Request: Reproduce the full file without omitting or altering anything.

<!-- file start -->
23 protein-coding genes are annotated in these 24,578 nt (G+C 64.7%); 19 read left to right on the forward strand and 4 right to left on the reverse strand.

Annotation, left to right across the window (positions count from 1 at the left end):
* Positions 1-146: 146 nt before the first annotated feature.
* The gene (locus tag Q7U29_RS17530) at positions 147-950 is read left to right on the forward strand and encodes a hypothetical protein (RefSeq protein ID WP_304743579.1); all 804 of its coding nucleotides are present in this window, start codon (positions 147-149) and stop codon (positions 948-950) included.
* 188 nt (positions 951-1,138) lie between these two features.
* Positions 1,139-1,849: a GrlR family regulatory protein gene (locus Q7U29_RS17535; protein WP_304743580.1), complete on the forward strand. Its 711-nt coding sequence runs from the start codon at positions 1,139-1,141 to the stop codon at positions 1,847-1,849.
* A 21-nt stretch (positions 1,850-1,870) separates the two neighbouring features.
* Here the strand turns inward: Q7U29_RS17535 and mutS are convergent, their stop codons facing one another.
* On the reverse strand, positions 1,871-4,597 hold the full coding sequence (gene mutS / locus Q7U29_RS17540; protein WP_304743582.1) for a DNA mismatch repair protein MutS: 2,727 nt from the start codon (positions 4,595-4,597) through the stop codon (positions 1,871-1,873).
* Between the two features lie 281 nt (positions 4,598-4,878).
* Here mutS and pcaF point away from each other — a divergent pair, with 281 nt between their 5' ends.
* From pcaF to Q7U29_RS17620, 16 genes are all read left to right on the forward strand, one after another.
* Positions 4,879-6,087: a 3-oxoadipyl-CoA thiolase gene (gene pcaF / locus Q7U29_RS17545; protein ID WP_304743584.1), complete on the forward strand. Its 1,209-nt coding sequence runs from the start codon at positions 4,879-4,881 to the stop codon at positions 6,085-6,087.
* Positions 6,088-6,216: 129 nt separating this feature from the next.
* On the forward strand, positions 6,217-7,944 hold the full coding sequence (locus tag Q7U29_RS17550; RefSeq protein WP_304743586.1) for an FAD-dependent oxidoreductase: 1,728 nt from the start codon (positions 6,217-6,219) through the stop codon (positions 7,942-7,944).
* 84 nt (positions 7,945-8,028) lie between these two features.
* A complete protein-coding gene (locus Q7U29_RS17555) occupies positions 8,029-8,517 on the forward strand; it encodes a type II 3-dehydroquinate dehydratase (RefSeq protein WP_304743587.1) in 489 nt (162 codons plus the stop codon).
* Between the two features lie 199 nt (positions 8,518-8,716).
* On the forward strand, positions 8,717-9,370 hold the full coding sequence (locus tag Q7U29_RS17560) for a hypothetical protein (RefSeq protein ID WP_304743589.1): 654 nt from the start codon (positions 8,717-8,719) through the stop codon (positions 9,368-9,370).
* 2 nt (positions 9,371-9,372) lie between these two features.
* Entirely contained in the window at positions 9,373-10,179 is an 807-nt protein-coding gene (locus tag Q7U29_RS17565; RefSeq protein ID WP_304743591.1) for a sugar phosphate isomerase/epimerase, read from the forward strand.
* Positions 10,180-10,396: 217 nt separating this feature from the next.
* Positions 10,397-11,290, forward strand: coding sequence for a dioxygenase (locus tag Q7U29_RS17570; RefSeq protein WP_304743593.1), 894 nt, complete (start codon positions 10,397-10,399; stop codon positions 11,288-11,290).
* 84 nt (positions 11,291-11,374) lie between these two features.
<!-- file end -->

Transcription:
23 protein-coding genes are annotated in these 24,578 nt (G+C 64.7%); 19 read left to right on the forward strand and 4 right to left on the reverse strand.

Annotation, left to right across the window (positions count from 1 at the left end):
* Positions 1-146: 146 nt before the first annotated feature.
* The gene (locus tag Q7U29_RS17530) at positions 147-950 is read left to right on the forward strand and encodes a hypothetical protein (RefSeq protein ID WP_304743579.1); all 804 of its coding nucleotides are present in this window, start codon (positions 147-149) and stop codon (positions 948-950) included.
* 188 nt (positions 951-1,138) lie between these two features.
* Positions 1,139-1,849: a GrlR family regulatory protein gene (locus Q7U29_RS17535; protein WP_304743580.1), complete on the forward strand. Its 711-nt coding sequence runs from the start codon at positions 1,139-1,141 to the stop codon at positions 1,847-1,849.
* A 21-nt stretch (positions 1,850-1,870) separates the two neighbouring features.
* Here the strand turns inward: Q7U29_RS17535 and mutS are convergent, their stop codons facing one another.
* On the reverse strand, positions 1,871-4,597 hold the full coding sequence (gene mutS / locus Q7U29_RS17540; protein WP_304743582.1) for a DNA mismatch repair protein MutS: 2,727 nt from the start codon (positions 4,595-4,597) through the stop codon (positions 1,871-1,873).
* Between the two features lie 281 nt (positions 4,598-4,878).
* Here mutS and pcaF point away from each other — a divergent pair, with 281 nt between their 5' ends.
* From pcaF to Q7U29_RS17620, 16 genes are all read left to right on the forward strand, one after another.
* Positions 4,879-6,087: a 3-oxoadipyl-CoA thiolase gene (gene pcaF / locus Q7U29_RS17545; protein ID WP_304743584.1), complete on the forward strand. Its 1,209-nt coding sequence runs from the start codon at positions 4,879-4,881 to the stop codon at positions 6,085-6,087.
* Positions 6,088-6,216: 129 nt separating this feature from the next.
* On the forward strand, positions 6,217-7,944 hold the full coding sequence (locus tag Q7U29_RS17550; RefSeq protein WP_304743586.1) for an FAD-dependent oxidoreductase: 1,728 nt from the start codon (positions 6,217-6,219) through the stop codon (positions 7,942-7,944).
* 84 nt (positions 7,945-8,028) lie between these two features.
* A complete protein-coding gene (locus Q7U29_RS17555) occupies positions 8,029-8,517 on the forward strand; it encodes a type II 3-dehydroquinate dehydratase (RefSeq protein WP_304743587.1) in 489 nt (162 codons plus the stop codon).
* Between the two features lie 199 nt (positions 8,518-8,716).
* On the forward strand, positions 8,717-9,370 hold the full coding sequence (locus tag Q7U29_RS17560) for a hypothetical protein (RefSeq protein ID WP_304743589.1): 654 nt from the start codon (positions 8,717-8,719) through the stop codon (positions 9,368-9,370).
* 2 nt (positions 9,371-9,372) lie between these two features.
* Entirely contained in the window at positions 9,373-10,179 is an 807-nt protein-coding gene (locus tag Q7U29_RS17565; RefSeq protein ID WP_304743591.1) for a sugar phosphate isomerase/epimerase, read from the forward strand.
* Positions 10,180-10,396: 217 nt separating this feature from the next.
* Positions 10,397-11,290, forward strand: coding sequence for a dioxygenase (locus tag Q7U29_RS17570; RefSeq protein WP_304743593.1), 894 nt, complete (start codon positions 10,397-10,399; stop codon positions 11,288-11,290).
* 84 nt (positions 11,291-11,374) lie between these two features.